We had been studying the Oresteia in my class on Ancient Greece, and I had dutifully kept notes of all my thoughts and theories so I could put them into a paper and hand them discreetly to my professor (discreet, after all, being a word that gets said approvingly of girls). After class, my professor pulled me aside to ask if I would consider speaking up more during discussions. “You’re clearly keeping up with the material,” he said. “I think the class would benefit from what you have to say.”
Much of my first year of college has been lost, perhaps mercifully, to the haze of time. But I can remember that moment in stunning clarity—my professor, with his favorite Gore-Tex jacket and a dozen books tucked precariously under his arm, the light buzz of female voices all around me, the fading yellow walls of Benedict Hall, where generations of women had learned their voice mattered. As I just had.
Women don’t keep quiet because we are dumb, or because we don’t care. Women keep quiet because we have been taught—maybe overtly, maybe over years of subtle clues—that our voices are taking up somebody else’s space. Often, women keep silent because we have been taught that silence is our best gift to the world. That silent is selfless.
But that day, my professor taught me that my silence was not the best I had to offer. I realized that by keeping silent, I might be withholding something valuable from the world.
Women don’t keep quiet because we are dumb, or because we don’t care. Women keep quiet because we have been taught that our voices are taking up somebody else’s space.
It wasn’t easy at first. I still felt that lingering guilt of taking up someone else’s space. But as I kept at it, this learning-out-loud gig, I noticed the true miracle—not just that I was speaking, but that others were speaking, too. When I joined the ongoing conversation to share a theory, someone else would run with it, and when she ran out of ideas someone else would start in, and soon the whole class was throwing out questions and responses. I discovered that speaking up, when done thoughtfully, doesn’t take anyone’s space away. It makes space for that next voice, preparing a place of invitation in the conversation.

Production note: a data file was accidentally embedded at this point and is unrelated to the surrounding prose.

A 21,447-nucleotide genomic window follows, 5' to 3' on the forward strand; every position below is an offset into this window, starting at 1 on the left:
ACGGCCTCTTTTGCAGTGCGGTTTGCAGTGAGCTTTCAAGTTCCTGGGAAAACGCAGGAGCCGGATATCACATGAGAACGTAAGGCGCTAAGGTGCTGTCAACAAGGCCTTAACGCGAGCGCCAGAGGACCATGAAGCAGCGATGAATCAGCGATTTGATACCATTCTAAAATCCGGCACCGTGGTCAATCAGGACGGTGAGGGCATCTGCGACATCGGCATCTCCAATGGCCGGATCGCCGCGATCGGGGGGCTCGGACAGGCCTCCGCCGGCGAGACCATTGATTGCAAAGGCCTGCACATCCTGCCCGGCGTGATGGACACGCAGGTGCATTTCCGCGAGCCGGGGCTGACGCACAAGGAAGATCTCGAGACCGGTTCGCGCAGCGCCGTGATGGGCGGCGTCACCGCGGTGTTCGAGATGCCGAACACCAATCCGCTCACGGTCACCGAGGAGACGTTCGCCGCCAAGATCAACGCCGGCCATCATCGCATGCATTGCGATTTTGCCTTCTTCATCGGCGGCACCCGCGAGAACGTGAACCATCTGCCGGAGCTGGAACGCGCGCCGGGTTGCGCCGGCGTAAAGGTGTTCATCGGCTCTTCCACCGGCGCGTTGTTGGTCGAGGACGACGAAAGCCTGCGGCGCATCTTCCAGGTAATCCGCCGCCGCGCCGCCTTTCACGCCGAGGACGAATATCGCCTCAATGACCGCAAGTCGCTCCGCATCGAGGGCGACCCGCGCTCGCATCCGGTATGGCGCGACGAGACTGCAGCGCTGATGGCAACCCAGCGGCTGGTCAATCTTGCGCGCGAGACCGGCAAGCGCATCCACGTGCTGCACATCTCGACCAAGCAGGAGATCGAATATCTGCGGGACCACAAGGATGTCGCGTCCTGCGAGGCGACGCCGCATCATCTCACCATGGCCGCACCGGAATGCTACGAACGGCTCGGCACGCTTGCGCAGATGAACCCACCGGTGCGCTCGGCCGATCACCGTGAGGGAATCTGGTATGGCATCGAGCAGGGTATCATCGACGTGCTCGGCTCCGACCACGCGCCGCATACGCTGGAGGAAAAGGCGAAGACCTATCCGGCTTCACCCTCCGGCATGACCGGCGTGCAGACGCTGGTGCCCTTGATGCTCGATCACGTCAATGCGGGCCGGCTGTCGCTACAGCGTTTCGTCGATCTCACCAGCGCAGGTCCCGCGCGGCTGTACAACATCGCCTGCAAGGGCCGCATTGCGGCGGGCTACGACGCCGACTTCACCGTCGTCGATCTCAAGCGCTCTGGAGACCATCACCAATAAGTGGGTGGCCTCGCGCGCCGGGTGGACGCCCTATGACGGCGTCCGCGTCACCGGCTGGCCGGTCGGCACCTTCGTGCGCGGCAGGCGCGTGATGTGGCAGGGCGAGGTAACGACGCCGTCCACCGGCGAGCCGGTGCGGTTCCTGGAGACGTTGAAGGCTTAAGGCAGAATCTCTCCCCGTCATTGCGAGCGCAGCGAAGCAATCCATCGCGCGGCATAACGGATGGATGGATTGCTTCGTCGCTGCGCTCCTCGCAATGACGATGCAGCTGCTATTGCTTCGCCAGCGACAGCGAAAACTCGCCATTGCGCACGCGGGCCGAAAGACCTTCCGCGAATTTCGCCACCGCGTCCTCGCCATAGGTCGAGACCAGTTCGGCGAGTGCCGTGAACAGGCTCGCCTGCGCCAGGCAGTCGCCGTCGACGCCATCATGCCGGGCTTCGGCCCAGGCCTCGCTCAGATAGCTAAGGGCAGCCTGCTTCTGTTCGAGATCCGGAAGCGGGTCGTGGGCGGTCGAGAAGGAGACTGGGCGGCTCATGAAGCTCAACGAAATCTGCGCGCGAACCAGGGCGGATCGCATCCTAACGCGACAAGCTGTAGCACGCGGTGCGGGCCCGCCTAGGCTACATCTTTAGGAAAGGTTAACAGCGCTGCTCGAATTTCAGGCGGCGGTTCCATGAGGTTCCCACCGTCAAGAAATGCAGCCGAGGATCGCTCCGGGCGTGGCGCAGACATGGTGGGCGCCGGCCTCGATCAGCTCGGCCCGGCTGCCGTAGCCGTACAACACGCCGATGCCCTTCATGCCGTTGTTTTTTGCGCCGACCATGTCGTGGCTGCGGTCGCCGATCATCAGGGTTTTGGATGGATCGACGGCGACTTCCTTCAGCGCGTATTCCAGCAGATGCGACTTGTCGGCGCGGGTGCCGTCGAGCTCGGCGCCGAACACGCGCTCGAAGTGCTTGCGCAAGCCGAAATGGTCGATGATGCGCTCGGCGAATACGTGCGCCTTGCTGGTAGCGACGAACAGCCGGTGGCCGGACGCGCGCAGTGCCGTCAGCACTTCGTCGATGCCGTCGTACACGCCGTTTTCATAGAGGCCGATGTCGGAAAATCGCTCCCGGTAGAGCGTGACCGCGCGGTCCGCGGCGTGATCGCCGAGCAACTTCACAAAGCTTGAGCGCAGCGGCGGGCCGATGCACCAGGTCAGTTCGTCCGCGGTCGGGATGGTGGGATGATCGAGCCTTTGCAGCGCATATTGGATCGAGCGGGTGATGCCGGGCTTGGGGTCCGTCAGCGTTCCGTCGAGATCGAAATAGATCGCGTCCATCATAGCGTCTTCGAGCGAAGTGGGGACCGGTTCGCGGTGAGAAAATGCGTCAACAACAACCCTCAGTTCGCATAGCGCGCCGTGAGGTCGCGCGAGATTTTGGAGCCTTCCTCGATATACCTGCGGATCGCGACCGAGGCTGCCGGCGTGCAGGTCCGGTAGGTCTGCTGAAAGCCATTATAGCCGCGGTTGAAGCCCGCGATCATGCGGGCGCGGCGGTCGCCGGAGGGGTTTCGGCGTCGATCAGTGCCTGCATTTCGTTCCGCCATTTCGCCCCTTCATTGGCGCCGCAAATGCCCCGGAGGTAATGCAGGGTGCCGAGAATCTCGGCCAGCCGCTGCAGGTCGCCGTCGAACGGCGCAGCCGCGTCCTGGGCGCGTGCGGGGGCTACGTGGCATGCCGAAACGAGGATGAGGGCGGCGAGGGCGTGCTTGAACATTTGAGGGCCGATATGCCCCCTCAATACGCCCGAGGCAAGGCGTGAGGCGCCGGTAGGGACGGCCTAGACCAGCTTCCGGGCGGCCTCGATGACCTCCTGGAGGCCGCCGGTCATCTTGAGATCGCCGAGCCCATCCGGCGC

I am grateful for the many women throughout history who have fought to be heard so that they might make space for the voices of other women. And I have found that the best way to show my gratitude is to speak up in my turn, always leaving room for the next person.
I found the courage to claim my voice at a women’s college. I found it by listening to my peers, fabulous women who approached life with confidence, intelligence, and humor. I found it by discovering that being truly passionate about something makes it impossible not to speak out. I found it by being listened to, and by learning how to listen. Ultimately, I found the courage to claim my voice by learning that I mattered—not just because of what I knew, what knowledge I could impart—but because of who I was. My passions, my gifts, my sticking points, my emotions—all of it mattered.
Sometimes the message is much quieter—the way male students get called on more often, or the way women’s brilliance is relentlessly paired with women’s beauty, as if that’s the only thing that makes it palatable.